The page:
Soil-applied Herbicides for Weed Prevention in Pumpkins

    For weed control within pumpkin rows, preemergence herbicides are applied to the soil
surface prior to crop or weed emergence. If direct seeding, apply after planting but before
pumpkin seedlings emerge. If transplanting, apply to weed-free soil before transplanting. These
herbicides should not be applied over the top of pumpkin plants. Herbicidal efficacy is usually
dependent on more than 1/4 inch of rainfall or irrigation within a few days after application.

   Pre-Plant Incorporated
     Prefar 4-E (bensulide) - prevents grasses, some broadleaf weeds
     Command 4EC or 3ME (clomazone) - prevents grasses, velvetleaf, lambsquarters, purslane
   Post-Plant (before emergence)
    Curbit 3EC (ethalfluralin) - prevents grasses, pigweed, lambsquarters, carpetweed
    Strategy 2.1ME (ethalfluralin + clomazone) - prevents most annual weeds

     All these herbicides are effective in preventing annual grasses such as crabgrass. On the
other hand, none provide satisfactory control of ragweed and some other broadleaf weeds. Prefar
is not widely used because it has to be incorporated into the soil right away and is weak on many
broadleaf weeds. For jack-o-lantern pumpkins, Command 4EC is the only registered formulation
of clomazone. Because of its high volatility, Command 4EC must be incorporated into the soil
right after application. Drift of Command spray droplets or vapors can cause serious injury to
susceptible plants and trees near a treated field. Leaves of sensitive plants turn white because
Command inhibits chlorophyll and other pigments in leaves. For processing pumpkins and other
cucurbit crops, Command 3ME is registered. This micro-encapsulated (ME) formulation is
much less volatile and has lower risk of vapor drift than the EC formulation, thus it does not
need to be incorporated. Pumpkins are generally tolerant of Command at labeled use rates. Any
early whitening of leaves is usually temporary and does not affect yields. Another concern is
that small grain cover crops (rye, wheat, oats) are sensitive to Command residues in soil. Thus it
may be difficult to establish a good cover crop in fields treated with Command. Also check the
Command label for planting restrictions on various crops to avoid carryover injury problems.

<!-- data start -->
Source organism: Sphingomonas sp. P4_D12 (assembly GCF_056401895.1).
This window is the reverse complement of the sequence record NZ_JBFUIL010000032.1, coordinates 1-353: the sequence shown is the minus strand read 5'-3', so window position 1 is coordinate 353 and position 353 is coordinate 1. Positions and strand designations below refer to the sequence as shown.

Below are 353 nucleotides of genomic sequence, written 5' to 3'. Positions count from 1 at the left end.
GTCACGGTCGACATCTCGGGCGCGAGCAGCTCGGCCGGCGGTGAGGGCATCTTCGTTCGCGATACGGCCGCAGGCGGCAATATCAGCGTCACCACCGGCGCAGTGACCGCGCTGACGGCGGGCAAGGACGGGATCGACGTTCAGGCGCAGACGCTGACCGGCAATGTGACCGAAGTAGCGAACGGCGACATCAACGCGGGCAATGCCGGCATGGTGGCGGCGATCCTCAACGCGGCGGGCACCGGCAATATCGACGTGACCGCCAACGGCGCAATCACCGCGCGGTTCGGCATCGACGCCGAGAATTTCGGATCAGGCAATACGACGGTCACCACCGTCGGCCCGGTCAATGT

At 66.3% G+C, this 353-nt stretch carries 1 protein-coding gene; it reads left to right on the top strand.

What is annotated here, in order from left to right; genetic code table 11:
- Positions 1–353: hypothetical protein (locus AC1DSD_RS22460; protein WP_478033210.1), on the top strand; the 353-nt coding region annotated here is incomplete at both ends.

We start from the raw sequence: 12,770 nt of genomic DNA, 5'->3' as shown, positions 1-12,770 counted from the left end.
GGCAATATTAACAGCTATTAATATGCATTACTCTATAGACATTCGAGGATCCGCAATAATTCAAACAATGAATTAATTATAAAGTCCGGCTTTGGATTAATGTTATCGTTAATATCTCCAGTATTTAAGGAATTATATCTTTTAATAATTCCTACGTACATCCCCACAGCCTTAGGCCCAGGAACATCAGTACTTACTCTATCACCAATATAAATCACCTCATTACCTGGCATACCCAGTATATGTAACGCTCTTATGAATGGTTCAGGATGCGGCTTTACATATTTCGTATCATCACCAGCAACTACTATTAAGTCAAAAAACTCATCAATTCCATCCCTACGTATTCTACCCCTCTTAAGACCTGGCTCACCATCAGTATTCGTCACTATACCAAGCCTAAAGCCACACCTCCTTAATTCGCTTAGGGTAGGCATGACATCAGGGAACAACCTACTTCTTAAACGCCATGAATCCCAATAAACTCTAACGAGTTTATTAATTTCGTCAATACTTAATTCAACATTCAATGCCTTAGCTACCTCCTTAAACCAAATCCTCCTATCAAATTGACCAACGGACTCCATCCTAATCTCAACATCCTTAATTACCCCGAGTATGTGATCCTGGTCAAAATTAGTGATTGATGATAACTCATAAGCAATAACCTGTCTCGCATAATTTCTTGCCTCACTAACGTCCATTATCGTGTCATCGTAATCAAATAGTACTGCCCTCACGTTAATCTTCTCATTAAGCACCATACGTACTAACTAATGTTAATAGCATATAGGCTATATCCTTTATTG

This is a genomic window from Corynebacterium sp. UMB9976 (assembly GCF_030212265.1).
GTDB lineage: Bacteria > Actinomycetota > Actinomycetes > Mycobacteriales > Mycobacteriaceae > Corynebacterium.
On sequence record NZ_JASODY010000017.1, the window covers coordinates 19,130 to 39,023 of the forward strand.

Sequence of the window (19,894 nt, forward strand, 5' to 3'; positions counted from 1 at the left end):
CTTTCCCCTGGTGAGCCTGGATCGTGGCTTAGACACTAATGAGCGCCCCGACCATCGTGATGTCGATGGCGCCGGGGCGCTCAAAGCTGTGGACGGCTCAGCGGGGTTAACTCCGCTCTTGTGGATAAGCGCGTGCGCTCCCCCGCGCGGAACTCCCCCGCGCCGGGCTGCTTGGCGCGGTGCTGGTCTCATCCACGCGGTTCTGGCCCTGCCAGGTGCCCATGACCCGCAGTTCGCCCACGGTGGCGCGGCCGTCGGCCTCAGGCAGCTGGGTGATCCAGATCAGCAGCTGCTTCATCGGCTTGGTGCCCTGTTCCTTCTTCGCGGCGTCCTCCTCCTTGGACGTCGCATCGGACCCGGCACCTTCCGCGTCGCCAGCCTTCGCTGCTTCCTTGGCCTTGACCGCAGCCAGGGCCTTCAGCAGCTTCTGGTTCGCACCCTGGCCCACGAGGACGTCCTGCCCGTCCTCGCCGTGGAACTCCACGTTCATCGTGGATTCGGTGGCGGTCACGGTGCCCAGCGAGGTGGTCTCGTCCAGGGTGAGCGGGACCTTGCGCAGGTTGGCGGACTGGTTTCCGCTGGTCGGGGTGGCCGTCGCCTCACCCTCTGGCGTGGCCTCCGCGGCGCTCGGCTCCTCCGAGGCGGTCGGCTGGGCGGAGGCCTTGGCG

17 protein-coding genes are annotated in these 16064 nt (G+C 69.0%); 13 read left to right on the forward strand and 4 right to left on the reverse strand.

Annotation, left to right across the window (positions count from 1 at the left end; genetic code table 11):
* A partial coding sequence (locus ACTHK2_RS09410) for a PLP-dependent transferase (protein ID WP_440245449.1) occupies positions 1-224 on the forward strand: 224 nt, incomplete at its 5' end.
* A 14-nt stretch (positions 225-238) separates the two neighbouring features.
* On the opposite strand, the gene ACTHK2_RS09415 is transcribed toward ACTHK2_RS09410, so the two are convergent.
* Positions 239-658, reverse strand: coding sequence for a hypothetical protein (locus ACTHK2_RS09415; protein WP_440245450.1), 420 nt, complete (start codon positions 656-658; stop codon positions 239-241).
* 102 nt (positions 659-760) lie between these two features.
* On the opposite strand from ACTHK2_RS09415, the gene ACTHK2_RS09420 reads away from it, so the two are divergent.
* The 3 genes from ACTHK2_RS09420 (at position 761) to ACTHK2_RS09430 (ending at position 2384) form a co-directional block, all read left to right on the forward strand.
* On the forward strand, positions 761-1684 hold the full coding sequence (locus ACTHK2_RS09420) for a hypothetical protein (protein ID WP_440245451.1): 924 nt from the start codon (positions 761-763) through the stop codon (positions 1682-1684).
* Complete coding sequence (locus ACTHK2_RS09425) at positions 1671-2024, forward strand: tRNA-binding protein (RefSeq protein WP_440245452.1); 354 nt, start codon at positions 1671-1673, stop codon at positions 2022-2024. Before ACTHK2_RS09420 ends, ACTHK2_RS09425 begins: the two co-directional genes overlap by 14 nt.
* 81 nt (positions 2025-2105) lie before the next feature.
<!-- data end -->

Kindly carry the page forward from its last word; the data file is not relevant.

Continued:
Velvetleaf, lambsquarters and purslane are easily controlled by Command, so it is useful in fields
with large seedbanks of these weeds.
     Curbit is the most commonly used of the soil-applied herbicides for cucurbit crops. Curbit
usually provides good control of pigweed, lambsquarters and some other broadleaf weeds.
However, its activity is very dependent on adequate rainfall or irrigation within a few days after
application. The optimal amount of water to activate Curbit is 1/2 to 1 inch. If rainfall or
irrigation does not occur, poor weed control will result. Pumpkin tolerance of Curbit is generally
good, although injury can occur under cool, wet conditions. Injury potential is reduced if seeds
are planted deeper. Strategy is a pre-mix, micro-encapsulated (ME) formulation containing the
active ingredients of Curbit (ethalfluralin) and Command (clomazone). Because the volatility of
clomazone is greatly reduced in the ME formulation, Strategy can be sprayed on the soil surface
without incorporation. Once this product contacts soil, the risk of chemical drift is minimal. The
components of Strategy make a good combination in terms of weed control spectrum. For
example, pigweed is tolerant of clomazone but is controlled by ethalfluralin, and velvetleaf is
tolerant of ethalfluralin but is controlled by clomazone. A disadvantage of Strategy is that its
active ingredient concentrations are rather low. To get satisfactory weed control, a grower may
need to apply Strategy at the high end of its rate range (2 to 6 pt/A, based on soil type). Strategy
is rather expensive when applied at rates of 4 to 6 pt/A.

A New Herbicide for Pumpkins and Other Vegetables - Sandea (Halosulfuron)

    Halosulfuron has herbicidal activity at extremely low use rates (less than 1 oz/A). It is
registered as various trade names in corn (Permit), and turf and landscape uses (Manage).
Gowan Company has recently registered its herbicide Sandea 75DF (halosulfuron, 75%) in
several vegetable crops including cucurbits, tomatoes, peppers, eggplant and beans. Sandea
provides control of yellow nutsedge, a troublesome perennial weed, in addition to some
broadleaf weeds including pigweed, ragweed and galinsoga. It does not have activity on grasses.
Sandea has pre-emergence and post-emergence herbicidal activity. Yellow nutsedge is more
susceptible when sprayed after emergence, but weeds such as lambsquarters and purslane are
much more susceptible to pre-emergence treatments. Pumpkins have rather marginal tolerance
of Sandea even at the labeled rate of 2/3 oz/A, so proper calibration of spray equipment is
especially important when using this product.
    I have conducted experiments in Connecticut with Sandea (along with Curbit, Command and
Strategy) in pumpkins the past two years. Experiments were conducted at two sites in 2002 and
2003. The dependence of preemergence herbicides on rainfall for activation was readily